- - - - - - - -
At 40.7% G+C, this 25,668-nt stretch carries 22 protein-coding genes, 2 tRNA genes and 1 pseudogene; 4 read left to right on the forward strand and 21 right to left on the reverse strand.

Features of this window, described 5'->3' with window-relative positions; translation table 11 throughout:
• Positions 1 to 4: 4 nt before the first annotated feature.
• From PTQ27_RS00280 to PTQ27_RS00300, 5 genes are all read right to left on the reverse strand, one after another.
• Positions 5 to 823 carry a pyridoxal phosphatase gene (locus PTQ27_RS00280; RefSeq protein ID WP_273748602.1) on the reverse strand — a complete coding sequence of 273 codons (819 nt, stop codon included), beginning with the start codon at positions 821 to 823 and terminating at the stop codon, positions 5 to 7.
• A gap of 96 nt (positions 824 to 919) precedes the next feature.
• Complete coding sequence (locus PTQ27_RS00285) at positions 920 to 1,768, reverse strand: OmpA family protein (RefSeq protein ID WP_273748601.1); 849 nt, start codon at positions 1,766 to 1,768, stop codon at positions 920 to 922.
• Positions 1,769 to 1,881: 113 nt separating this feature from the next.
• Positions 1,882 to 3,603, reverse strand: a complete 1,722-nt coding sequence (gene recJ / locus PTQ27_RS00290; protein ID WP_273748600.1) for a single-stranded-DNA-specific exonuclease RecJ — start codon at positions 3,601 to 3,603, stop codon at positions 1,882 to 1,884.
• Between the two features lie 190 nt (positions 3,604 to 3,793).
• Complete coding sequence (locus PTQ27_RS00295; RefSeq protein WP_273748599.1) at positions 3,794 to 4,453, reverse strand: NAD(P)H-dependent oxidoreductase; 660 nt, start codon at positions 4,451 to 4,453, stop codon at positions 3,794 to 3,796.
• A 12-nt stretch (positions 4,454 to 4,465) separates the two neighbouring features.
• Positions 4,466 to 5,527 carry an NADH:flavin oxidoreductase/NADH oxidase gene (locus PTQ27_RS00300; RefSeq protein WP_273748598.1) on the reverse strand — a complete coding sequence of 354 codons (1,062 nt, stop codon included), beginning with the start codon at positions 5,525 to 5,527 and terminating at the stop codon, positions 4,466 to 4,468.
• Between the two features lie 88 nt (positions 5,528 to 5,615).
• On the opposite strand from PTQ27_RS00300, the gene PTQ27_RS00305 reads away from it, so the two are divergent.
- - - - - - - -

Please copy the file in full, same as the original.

At 40.7% G+C, this 25,668-nt stretch carries 22 protein-coding genes, 2 tRNA genes and 1 pseudogene; 4 read left to right on the forward strand and 21 right to left on the reverse strand.

Features of this window, described 5'->3' with window-relative positions; translation table 11 throughout:
• Positions 1 to 4: 4 nt before the first annotated feature.
• From PTQ27_RS00280 to PTQ27_RS00300, 5 genes are all read right to left on the reverse strand, one after another.
• Positions 5 to 823 carry a pyridoxal phosphatase gene (locus PTQ27_RS00280; RefSeq protein ID WP_273748602.1) on the reverse strand — a complete coding sequence of 273 codons (819 nt, stop codon included), beginning with the start codon at positions 821 to 823 and terminating at the stop codon, positions 5 to 7.
• A gap of 96 nt (positions 824 to 919) precedes the next feature.
• Complete coding sequence (locus PTQ27_RS00285) at positions 920 to 1,768, reverse strand: OmpA family protein (RefSeq protein ID WP_273748601.1); 849 nt, start codon at positions 1,766 to 1,768, stop codon at positions 920 to 922.
• Positions 1,769 to 1,881: 113 nt separating this feature from the next.
• Positions 1,882 to 3,603, reverse strand: a complete 1,722-nt coding sequence (gene recJ / locus PTQ27_RS00290; protein ID WP_273748600.1) for a single-stranded-DNA-specific exonuclease RecJ — start codon at positions 3,601 to 3,603, stop codon at positions 1,882 to 1,884.
• Between the two features lie 190 nt (positions 3,604 to 3,793).
• Complete coding sequence (locus PTQ27_RS00295; RefSeq protein WP_273748599.1) at positions 3,794 to 4,453, reverse strand: NAD(P)H-dependent oxidoreductase; 660 nt, start codon at positions 4,451 to 4,453, stop codon at positions 3,794 to 3,796.
• A 12-nt stretch (positions 4,454 to 4,465) separates the two neighbouring features.
• Positions 4,466 to 5,527 carry an NADH:flavin oxidoreductase/NADH oxidase gene (locus PTQ27_RS00300; RefSeq protein WP_273748598.1) on the reverse strand — a complete coding sequence of 354 codons (1,062 nt, stop codon included), beginning with the start codon at positions 5,525 to 5,527 and terminating at the stop codon, positions 4,466 to 4,468.
• Between the two features lie 88 nt (positions 5,528 to 5,615).
• On the opposite strand from PTQ27_RS00300, the gene PTQ27_RS00305 reads away from it, so the two are divergent.